So now you know what the book is not about, enter Grow to Live. This is a book that will make your heart soar as an organic gardener. The book distills the considerable knowledge

planting the seed for a permanent solution through permaculture

Submitted by MichaelE on Tue, 2010-06-08 10:36

learning the permaculture way with SEEDlearning the permaculture way with SEEDSeed embodies what permaculture is all about. The Seed permaculture courses teach you how to design and grow your garden in a way that mimics the diverse biological systems in nature. The garden works as a whole system, providing ecological sustainability, whilst at the same time meeting human needs. Looking at a permaculture garden you may be forgiven for thinking that this is organised chaos! Yet as in nature, there is method in madness.

Plants are planted in a manner that conserves space and allows them to benefit each other. Seeds Saturday courses teach you the principles behind permaculture and how to go about adding permaculture to your own garden. The courses take place at

slow food mother city

Submitted by Dax on Wed, 2010-03-17 11:44

Slow Food Mother CitySlow Food Mother CityMy experience is that there is a growing disconnect between people and the food they consume (I use the word consume because I think eating has connotations which often don't apply). I have many friends who cannot cook, many more who struggle to determine the difference between healthy and unhealthy options and most people I know don't have a clue where their food comes from, how it got to them or how it was processed (I could use the word made instead of processed, but again it suggests human intervention which is seldom the case).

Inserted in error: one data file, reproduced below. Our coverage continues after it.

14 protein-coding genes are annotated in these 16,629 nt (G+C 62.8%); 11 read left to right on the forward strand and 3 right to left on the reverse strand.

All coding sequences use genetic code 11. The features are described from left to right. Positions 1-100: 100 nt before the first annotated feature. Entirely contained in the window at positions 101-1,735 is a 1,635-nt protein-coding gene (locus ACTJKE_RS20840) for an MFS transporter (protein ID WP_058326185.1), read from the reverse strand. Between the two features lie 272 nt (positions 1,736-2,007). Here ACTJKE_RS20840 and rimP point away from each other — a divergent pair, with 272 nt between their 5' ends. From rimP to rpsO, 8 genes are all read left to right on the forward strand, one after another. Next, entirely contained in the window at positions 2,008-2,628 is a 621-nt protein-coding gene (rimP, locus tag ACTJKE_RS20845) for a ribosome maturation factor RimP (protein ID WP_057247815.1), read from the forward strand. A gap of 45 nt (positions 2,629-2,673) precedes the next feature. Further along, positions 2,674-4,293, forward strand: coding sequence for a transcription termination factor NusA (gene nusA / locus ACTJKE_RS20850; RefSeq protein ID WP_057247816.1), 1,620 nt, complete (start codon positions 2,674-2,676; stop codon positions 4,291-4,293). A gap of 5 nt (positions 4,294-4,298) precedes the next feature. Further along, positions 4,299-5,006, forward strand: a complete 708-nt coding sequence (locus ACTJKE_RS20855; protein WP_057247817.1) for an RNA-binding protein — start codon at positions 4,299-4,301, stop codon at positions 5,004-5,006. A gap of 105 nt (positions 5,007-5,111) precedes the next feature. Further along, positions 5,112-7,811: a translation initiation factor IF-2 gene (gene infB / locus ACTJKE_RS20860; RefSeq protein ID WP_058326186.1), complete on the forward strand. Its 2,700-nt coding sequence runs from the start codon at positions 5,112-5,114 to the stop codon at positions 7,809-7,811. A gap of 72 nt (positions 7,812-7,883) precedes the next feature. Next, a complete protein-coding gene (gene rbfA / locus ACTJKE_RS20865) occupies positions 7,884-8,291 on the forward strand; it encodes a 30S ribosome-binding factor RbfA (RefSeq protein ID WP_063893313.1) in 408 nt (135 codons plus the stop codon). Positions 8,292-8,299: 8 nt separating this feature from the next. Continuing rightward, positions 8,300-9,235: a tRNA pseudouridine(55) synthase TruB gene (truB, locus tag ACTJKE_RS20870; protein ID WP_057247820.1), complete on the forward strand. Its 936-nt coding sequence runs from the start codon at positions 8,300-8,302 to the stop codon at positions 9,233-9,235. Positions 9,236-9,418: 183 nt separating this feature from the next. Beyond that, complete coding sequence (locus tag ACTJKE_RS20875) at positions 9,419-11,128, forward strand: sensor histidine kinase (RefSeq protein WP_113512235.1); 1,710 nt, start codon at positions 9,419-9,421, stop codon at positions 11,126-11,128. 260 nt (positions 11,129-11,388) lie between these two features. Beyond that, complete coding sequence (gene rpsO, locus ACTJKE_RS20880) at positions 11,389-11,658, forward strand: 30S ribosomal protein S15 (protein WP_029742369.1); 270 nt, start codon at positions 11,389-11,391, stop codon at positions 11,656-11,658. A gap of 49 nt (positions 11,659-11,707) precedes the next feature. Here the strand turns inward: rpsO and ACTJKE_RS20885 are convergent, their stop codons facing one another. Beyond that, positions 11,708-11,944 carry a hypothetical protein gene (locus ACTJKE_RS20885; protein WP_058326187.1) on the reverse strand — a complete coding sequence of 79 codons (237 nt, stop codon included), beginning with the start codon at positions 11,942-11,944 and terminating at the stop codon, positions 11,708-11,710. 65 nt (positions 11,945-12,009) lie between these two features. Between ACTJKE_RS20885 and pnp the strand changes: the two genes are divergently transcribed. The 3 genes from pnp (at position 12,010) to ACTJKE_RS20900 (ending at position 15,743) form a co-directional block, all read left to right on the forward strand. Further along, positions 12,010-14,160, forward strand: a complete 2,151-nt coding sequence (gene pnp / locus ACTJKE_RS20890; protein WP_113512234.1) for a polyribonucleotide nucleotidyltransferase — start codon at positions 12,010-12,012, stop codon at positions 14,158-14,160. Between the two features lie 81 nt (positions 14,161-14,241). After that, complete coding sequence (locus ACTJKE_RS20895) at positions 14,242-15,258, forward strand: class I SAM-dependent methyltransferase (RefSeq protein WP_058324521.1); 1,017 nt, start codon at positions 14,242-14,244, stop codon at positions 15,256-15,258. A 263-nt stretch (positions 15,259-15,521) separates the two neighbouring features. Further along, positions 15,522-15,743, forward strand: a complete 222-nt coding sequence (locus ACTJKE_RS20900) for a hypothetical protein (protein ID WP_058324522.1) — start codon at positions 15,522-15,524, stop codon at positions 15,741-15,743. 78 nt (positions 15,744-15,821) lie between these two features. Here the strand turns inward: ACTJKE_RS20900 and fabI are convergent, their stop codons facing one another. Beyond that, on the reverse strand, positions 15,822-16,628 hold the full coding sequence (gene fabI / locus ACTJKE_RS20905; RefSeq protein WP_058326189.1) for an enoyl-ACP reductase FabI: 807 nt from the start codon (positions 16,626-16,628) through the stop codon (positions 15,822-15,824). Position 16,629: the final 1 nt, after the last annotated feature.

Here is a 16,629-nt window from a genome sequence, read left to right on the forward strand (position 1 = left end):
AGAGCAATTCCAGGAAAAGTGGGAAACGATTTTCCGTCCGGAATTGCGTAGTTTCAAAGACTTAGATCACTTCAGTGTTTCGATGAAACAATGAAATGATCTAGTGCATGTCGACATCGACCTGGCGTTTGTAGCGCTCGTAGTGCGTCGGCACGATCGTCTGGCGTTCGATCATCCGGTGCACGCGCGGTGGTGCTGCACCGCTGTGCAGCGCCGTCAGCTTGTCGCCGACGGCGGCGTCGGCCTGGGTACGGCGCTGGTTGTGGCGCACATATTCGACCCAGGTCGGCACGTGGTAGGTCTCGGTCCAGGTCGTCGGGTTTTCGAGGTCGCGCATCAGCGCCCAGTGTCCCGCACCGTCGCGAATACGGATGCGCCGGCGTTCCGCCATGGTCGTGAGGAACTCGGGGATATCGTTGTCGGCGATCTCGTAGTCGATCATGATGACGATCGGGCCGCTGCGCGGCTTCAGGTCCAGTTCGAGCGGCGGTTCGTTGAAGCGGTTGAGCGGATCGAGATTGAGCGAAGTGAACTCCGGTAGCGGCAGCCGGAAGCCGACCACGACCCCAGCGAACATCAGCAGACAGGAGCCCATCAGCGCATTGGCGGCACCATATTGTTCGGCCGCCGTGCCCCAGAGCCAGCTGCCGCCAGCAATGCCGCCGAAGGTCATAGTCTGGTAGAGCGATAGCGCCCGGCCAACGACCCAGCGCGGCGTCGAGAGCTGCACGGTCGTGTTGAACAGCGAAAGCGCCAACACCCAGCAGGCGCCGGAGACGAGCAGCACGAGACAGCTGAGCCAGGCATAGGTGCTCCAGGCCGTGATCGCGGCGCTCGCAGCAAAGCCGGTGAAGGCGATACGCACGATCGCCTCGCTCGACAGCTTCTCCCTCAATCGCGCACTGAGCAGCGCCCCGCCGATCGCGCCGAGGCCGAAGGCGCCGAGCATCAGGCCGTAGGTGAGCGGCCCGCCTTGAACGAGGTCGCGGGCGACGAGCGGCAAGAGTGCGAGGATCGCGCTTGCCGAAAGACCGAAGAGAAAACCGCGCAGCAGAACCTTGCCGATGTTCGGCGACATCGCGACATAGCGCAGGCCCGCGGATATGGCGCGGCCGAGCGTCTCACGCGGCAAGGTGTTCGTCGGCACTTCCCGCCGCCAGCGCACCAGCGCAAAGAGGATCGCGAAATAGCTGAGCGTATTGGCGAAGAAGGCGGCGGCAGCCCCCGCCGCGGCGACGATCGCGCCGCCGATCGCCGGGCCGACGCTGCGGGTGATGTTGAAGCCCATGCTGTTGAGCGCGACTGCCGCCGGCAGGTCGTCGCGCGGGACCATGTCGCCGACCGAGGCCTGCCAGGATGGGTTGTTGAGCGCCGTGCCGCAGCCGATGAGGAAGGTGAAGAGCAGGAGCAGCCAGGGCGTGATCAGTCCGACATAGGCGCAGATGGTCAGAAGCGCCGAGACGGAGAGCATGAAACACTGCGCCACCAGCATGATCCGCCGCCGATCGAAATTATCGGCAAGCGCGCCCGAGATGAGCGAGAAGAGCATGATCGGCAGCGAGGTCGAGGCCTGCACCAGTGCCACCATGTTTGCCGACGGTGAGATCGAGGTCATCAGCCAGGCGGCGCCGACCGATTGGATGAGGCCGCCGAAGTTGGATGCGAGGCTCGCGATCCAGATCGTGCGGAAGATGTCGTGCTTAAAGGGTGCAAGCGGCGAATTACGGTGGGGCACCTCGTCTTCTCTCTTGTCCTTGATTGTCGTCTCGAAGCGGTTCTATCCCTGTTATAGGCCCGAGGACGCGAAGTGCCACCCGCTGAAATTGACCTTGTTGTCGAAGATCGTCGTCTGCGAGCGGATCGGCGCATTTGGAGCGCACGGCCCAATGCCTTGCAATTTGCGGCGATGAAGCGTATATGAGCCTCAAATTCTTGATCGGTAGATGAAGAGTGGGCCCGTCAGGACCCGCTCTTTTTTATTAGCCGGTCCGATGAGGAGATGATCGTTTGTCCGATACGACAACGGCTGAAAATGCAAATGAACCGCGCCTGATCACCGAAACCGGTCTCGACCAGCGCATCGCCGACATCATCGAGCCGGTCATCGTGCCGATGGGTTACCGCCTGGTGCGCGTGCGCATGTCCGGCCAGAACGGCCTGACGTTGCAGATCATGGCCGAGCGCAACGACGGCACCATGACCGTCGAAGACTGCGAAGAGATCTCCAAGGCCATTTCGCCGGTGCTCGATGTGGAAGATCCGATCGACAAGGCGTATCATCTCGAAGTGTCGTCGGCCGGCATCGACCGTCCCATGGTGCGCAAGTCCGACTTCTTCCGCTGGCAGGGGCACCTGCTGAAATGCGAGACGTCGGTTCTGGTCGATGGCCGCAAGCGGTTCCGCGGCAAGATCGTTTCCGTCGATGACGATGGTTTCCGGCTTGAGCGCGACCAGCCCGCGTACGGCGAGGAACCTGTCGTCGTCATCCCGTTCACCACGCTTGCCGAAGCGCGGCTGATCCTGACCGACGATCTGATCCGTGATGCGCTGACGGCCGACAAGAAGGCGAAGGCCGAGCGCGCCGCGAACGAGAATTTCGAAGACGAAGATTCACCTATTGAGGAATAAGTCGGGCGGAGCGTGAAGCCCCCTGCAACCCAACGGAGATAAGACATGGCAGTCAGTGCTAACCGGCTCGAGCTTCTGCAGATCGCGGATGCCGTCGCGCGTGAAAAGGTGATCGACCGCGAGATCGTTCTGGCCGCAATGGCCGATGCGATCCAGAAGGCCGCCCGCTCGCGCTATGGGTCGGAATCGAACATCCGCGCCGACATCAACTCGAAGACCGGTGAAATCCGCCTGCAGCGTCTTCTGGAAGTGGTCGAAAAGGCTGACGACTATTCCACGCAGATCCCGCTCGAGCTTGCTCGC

This trend is concerning to me, and I am not alone. Slow Food is represented in over 130 countries and has more than 100 000 members. The movement started about 20 years ago in Italy.

‘do nothing farming’ – fukuoka’s wise words

Submitted by Guest on Wed, 2009-08-12 09:22

Blog kindly written by Carey Finn.

These days, organic farming is more popular than ever. With organic box schemes, growing organic sections in supermarkets, and an increasing awareness on the part of consumers, it looks like organic is here to stay, and will only grow further. Certainly, organic farming, especially when it incorporates principles of permaculture and biodynamism, is a massive improvement on modern agriculture with its poisons and exploitations.